I’m not sure that aluminum was the best pick for the shower liner. Soap is a fatty acid, and while I’m sure the liner will hold up well, corrosion may be a problem, and keeping it looking good could be tough. Take a look at an older Airstream sometime. Dull, gray finish? Aluminum exposed to water. This can be alleviated by finishing the aluminium the way you want (brushed, polished – hey, *there’s* a mirror!) and then having it clear coated to keep the ugliness at bay.

    I know this isn’t my home, and I don’t have to live in it, but I’m thinking the way a customer might.

    Good luck with the finishing touches, I really love the concept! You guys have put a ton of work into it, and it looks great! This leap of faith I’m sure is not easy.

    (and I hope there aren’t any problems with the drywall in transport!)

    • shanecaverly

      Hello Dave,
      Thanks for looking and having questions. I will answer your questions in the same order.
      1. As to the black/grey water, that is true that a kitchen sink is classified as black water. But extra care can be taken so that it can be grey water, and that is by watching what soaps you use, also having a screen in the sink that can catch every little bit. (I use to teach leave no trace camping techniques). One just has to be a bit more watchful.
      2. Where I have lived most of my life was in the high Rockies of Colorado where it used to get about -40 in the winter. So yes there can be big problems with exterior plumbing. As to ours we have just about 2″ of Pex tubing that is on the outside wall and the on-demand water heater is rated to 30 below. So what I did is fill with spray foam around the pipe and put it as close to the inside.
      3. Well it is a Tiny Home and there are things that as a couple need to be shared. Most tiny homes have no sink in the bathroom and just use the kitchen. But we wanted to have the extra sink to brush your teeth, shave, or what ever else one might want. And as to the Aluminum, yes it will dull out over time. But I’m looking into sealing it so it can stay nice and pretty.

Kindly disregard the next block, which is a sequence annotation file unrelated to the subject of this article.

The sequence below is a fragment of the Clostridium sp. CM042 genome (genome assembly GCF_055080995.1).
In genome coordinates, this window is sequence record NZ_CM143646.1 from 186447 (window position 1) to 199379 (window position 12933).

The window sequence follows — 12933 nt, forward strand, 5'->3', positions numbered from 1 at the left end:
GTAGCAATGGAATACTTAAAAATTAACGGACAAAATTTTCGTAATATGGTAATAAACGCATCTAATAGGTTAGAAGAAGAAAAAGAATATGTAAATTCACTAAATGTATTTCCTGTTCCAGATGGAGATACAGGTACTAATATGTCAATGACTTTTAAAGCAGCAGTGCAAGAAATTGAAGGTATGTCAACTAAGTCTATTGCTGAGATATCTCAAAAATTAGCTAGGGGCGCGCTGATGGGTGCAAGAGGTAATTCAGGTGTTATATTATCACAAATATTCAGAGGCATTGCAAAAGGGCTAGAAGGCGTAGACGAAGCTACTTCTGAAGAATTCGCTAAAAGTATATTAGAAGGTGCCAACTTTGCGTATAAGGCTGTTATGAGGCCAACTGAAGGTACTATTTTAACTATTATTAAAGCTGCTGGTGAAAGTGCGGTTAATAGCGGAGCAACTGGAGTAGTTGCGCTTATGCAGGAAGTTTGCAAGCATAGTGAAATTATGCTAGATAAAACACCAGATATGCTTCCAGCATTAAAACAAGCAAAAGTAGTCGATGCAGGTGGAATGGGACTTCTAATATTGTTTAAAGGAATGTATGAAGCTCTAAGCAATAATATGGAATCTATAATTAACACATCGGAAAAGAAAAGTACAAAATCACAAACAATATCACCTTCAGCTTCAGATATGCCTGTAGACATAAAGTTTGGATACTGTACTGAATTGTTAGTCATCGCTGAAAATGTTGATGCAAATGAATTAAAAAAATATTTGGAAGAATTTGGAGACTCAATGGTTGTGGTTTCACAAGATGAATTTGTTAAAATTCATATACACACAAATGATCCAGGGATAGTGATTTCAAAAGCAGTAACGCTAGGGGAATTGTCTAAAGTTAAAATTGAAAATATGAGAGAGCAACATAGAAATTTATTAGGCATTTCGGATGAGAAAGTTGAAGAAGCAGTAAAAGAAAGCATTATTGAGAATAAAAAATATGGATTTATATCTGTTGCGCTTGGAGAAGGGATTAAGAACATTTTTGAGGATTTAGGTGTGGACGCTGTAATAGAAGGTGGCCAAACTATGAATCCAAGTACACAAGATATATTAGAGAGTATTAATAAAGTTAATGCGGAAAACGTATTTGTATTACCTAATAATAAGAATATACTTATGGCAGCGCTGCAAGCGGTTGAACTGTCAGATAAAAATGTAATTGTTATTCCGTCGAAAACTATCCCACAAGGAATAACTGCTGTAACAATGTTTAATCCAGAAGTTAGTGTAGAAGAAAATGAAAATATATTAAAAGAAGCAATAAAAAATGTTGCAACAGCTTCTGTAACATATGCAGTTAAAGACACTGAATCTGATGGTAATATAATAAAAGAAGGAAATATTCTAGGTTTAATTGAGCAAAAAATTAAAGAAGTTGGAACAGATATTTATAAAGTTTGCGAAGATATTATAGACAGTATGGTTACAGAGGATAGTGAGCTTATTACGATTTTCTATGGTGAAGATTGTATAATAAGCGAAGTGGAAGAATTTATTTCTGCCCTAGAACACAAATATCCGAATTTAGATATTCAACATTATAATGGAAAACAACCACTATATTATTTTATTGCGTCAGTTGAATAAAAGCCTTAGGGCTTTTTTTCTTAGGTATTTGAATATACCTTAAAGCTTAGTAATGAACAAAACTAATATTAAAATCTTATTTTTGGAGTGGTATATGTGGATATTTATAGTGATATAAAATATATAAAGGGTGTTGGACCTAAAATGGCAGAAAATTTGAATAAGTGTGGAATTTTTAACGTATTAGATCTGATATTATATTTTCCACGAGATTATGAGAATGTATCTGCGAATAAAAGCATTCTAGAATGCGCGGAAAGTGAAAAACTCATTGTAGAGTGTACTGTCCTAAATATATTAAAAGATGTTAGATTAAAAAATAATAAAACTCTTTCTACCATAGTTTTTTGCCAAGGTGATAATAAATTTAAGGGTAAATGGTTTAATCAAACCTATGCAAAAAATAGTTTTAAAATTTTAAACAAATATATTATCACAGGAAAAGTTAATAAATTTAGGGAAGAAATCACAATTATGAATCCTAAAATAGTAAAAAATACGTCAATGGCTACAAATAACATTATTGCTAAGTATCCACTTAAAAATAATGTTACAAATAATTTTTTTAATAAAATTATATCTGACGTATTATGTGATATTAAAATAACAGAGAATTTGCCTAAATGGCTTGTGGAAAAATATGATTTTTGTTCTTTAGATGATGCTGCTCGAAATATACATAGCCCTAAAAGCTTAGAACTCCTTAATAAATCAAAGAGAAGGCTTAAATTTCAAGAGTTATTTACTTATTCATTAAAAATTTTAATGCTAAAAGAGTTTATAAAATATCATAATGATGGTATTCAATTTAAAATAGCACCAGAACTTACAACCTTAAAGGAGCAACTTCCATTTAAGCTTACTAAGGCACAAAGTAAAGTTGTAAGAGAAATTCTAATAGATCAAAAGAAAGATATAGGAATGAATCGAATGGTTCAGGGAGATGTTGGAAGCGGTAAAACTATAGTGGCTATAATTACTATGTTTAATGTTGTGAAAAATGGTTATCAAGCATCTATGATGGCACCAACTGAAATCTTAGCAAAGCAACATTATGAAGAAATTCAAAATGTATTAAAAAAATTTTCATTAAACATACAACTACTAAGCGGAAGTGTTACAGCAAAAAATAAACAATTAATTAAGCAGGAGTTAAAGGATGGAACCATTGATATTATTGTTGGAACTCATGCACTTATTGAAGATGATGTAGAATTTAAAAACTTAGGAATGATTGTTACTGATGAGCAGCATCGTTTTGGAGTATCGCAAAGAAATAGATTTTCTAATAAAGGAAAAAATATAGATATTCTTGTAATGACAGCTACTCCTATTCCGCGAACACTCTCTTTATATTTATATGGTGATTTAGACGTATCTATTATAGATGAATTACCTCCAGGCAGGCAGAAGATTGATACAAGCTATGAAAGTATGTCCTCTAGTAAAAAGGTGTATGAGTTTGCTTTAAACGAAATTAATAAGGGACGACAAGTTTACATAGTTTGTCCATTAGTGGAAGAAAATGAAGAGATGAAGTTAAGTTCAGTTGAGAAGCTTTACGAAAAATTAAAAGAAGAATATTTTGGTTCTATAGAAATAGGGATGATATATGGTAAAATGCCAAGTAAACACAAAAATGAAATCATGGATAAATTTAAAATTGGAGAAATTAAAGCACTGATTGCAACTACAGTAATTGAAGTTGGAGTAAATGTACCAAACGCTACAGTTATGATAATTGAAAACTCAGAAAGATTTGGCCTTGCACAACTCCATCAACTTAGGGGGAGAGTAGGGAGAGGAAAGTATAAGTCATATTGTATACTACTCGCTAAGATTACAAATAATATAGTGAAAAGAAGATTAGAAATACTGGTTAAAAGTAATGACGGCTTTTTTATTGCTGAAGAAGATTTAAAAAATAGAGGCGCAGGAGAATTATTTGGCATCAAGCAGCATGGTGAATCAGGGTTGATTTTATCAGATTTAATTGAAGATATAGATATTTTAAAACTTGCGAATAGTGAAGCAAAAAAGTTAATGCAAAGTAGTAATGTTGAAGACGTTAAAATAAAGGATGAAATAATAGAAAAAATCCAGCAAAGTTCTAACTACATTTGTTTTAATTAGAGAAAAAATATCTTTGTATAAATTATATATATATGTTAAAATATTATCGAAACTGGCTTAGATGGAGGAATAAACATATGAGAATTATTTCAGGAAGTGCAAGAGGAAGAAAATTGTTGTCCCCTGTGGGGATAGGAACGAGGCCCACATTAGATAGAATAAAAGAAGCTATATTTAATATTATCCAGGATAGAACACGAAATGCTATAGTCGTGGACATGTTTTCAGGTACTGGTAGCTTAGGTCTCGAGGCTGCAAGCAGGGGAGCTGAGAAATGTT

As to the methods we have come up with for the drywall, we won’t have any issues with cracking – there are no joints that could or would crack. And we took it out on a drive yesterday on some Arizona (cheaply paved) roads… and everything is perfect. Better than anticipated!

      I really do appreciate your concerns and for writing us and letting us know.

      – Shane

  5. DaveM

    Hey, Shane. Sounds like you have it well in hand. I know you have to make a lot of sacrifices to live in a tiny house, and I guess bathroom is one of them. I love the tankless water heaters. I installed a Navien condensing unit in my house (98% efficient). $5 in gas for water heating per month, and that’s even using one of their larger units. Regarding the kitchen sink, we use a combination of letting the dog pre-clean the dirty plates, and composting the rest before dishwashing. It keeps a lot of material out of the septic.
    I’m really curious to see the location you use for the house, and how the gray water is handled. (septic?/sewer?/gray water garden?) I’m also waiting to see how it works out from an energy efficiency and a pure cost of living standpoint.

    Keep up the good work!

  6. Just a thought concerning the sink in the bathroom, consider plugging the faucet hole in the back of the sink with a soap dispenser

    • yes, or a toothbrush holder… soap dispenser is a good idea though. thanks Doug!
      – Carrie

  7. looks beautiful! And Rio in the pix is hilarious!!

    • I know – I love the one of Rio on the toilet. He totally looks like we interrupted him!

  8. could you comment on power useage for toilet. My design is off grid . Presently create more power than needed ( 150 watt wind and 480 watt PV ) use a dump load and extra power is wasted

    • hi Keith!
      the incinolet requires a dedicated 120v 20amp circuit (their website says it uses 15amps). it uses 1.5 kw hours of electricity each cycle. a cycle is when you use it you push the button to start incineration and the fan. this runs for 60 minutes. here’s a link to their website: electrical requirements are down at the bottom of the table.
      does your system create that much extra power?
      thanks for the comment,

Leave a Reply

Fill in your details below or click an icon to log in: Logo

You are commenting using your account. Log Out / Change )

Twitter picture

You are commenting using your Twitter account. Log Out / Change )

Facebook photo

You are commenting using your Facebook account. Log Out / Change )

Google+ photo

You are commenting using your Google+ account. Log Out / Change )

Connecting to %s

Blog at

%d bloggers like this: